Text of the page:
Autonomics: Americans Are Paying More For Cars – Businessweek

Posted: Monday, November 10, 2014

The blistering pace of recent car sales has been one of the U.S. economy’s more bullish indicators. There’s new evidence that the auto industry is even hotter than many thought.

The car world tends to focus on units sold, which is to say the total number of vehicles rolling out of dealerships during any given period. This year, Americans are on pace to buy about 16.4 million vehicles, a 6 percent increase from 2013 and the most purchased in the nation since 2006.

Here’s the development no one is mentioning: Americans are spending a whole lot more money per car. Since 2009 the annual revenue from U.S. car sales has surged 61 percent, to $522 billion, according to analysis from TrueCar (TRUE), an online platform that connects car buyers with dealerships. As a result, the average cost of a new vehicle sold has surged from $31,077 to $31,798.

TrueCar President John Krafcik, formerly the chief executive officer of Hyundai North America (005380:KS), has been preaching about this purchasing power as he makes the rounds in Detroit. He says analysts are underestimating the health of the U.S. auto industry.

“It’s extraordinarily relevant that people are willing to pay more for automobiles,” he told Bloomberg Businessweek. “Especially when the narrative has largely been that cars are playing less of a role in our lives.”

So why all of a sudden are we, as a nation, car shopping like 20 percenters? Four factors are at play:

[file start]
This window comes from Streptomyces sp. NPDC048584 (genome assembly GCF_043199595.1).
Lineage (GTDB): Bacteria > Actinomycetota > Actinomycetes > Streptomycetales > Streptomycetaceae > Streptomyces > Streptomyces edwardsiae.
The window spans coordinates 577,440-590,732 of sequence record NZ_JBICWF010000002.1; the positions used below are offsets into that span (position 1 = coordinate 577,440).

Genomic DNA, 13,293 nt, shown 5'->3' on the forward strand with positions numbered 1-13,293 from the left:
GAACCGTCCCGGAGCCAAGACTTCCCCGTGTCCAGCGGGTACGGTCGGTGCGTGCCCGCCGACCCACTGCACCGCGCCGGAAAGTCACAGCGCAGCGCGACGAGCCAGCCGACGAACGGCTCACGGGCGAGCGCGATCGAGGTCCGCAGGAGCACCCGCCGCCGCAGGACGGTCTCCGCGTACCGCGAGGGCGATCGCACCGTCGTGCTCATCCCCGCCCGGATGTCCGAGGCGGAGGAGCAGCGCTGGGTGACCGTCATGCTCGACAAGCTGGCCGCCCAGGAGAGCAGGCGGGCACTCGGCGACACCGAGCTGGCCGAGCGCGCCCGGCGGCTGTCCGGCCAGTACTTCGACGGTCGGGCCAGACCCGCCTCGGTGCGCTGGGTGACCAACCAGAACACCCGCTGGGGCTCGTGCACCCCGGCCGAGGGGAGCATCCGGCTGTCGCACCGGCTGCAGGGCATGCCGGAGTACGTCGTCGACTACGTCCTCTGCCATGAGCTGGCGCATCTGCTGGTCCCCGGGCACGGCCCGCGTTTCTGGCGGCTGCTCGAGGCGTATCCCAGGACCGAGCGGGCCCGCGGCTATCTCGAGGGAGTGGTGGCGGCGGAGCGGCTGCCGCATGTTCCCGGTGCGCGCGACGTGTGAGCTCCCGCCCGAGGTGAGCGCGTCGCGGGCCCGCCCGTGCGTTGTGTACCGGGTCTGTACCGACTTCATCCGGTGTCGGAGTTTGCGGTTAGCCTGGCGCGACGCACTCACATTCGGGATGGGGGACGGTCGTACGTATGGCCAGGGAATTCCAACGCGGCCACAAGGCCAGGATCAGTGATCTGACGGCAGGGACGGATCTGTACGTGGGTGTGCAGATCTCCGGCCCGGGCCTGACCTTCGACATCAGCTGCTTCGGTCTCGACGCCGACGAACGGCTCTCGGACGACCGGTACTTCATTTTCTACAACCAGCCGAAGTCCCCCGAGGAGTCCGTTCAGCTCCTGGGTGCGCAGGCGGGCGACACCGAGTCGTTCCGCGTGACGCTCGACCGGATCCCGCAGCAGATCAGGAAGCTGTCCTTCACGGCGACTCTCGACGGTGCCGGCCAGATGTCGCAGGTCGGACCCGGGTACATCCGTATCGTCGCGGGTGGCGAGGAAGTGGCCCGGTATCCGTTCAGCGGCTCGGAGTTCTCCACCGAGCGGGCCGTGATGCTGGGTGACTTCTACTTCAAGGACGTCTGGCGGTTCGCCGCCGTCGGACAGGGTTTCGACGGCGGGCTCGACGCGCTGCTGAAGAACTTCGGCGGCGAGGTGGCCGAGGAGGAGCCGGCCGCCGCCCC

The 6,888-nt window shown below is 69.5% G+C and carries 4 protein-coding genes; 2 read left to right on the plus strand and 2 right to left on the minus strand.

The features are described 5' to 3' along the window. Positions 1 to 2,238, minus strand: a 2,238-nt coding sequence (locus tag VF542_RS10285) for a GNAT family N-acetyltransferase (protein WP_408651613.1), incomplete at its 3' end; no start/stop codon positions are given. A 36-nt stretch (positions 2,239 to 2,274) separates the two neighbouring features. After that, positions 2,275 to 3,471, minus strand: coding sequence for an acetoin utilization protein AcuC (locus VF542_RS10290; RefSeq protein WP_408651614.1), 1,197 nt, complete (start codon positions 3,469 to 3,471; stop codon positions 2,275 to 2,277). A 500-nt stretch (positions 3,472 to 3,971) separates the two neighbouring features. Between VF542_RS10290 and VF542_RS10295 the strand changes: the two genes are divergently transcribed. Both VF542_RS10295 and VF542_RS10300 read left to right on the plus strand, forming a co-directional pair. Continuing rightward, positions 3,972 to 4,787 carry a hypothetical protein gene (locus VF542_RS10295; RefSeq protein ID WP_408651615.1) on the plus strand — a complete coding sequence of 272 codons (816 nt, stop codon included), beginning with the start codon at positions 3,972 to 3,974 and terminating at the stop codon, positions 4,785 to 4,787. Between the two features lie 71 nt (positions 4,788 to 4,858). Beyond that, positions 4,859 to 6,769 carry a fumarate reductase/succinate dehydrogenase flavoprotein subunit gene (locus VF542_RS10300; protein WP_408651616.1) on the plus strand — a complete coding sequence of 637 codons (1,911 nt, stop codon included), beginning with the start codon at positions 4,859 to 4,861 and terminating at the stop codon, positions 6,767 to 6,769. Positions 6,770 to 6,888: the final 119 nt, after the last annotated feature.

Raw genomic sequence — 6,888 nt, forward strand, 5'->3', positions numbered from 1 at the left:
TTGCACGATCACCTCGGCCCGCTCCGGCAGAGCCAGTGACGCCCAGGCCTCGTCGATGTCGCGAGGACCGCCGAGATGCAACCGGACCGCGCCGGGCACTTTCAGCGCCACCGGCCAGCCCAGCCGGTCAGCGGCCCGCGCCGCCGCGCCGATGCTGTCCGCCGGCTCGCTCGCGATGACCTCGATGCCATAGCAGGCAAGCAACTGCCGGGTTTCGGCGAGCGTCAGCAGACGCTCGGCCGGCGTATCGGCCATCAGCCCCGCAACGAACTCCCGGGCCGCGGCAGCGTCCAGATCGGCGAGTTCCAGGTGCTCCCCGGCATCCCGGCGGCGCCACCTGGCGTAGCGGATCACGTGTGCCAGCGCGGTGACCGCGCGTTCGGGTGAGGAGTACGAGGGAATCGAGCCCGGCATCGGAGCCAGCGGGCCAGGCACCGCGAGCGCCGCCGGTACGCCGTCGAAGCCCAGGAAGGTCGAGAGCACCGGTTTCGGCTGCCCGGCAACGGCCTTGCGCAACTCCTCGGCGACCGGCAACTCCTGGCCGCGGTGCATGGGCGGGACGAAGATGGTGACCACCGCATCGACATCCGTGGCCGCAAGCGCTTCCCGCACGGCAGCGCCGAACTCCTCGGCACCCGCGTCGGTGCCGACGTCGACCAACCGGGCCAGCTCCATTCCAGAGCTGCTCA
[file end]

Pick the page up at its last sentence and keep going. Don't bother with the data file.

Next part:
1. Supersize. We’ve developed a weakness for bigger vehicles, and those tend to cost more. So-called crossovers have been one of the fastest-growing car segments in history, luring millions of buyers who once would have bought a standard sedan. “All other things being equal, Americans want a bigger car if they can get one,” Krafcik says. Big and swanky is even better. In the first nine months of this year, large luxury SUVs such as the Lincoln Navigator and the Infiniti QX80 have sold faster than anything else.

2. The upsell. Drivers are paying more for cars in part because they’re getting more from cars. Sophisticated navigation, entertainment, and safety features are standard pretty much across-the-board. Not only was there less of that stuff eight to 10 years ago, but it was typically tacked onto the list of options. Ford Motor (F)’s starter car, the Focus, comes standard with a 6.5-inch touchscreen, a rear-view camera, and seven airbags, including one for the driver’s knees. The expensive extras go all the way up the luxury chain. A 2006 Escalade cost about $10,000 less than the 2015 version, even after adjusting for inflation, in part because the latest model has cooled seats, a heads-up display, and a dashboard that charges cell phones without wires.

3. Cheap money. The effective Federal Funds rate in November 2006 was 5.2 percent. Today, it’s virtually zero. Thanks in part to low interest rates, plenty of new cars can be had with no interest payments for five years. In the petrol-addled brain of a car buyer, that means more cash can be spent on the vehicle itself.

4. The rich get richer. Any average can be skewed by extremes, and the very top of the car market has grown a lot longer in recent years. Sure, there were always cars for the super-rich set, but there are quite a few auto makers shifting into seven-figure territory these days. Porsche’s hottest sports car, the 918 Spyder, starts at about $850,000. Ferrari has a limited-edition machine that commands somewhere around $1.35 million. Mercedes-Benz, meanwhile, is welding armor plates onto a new supersedan, an incarnation of its famous Pullman model, that will sell for $1 million. A Family Truckster, it’s not.

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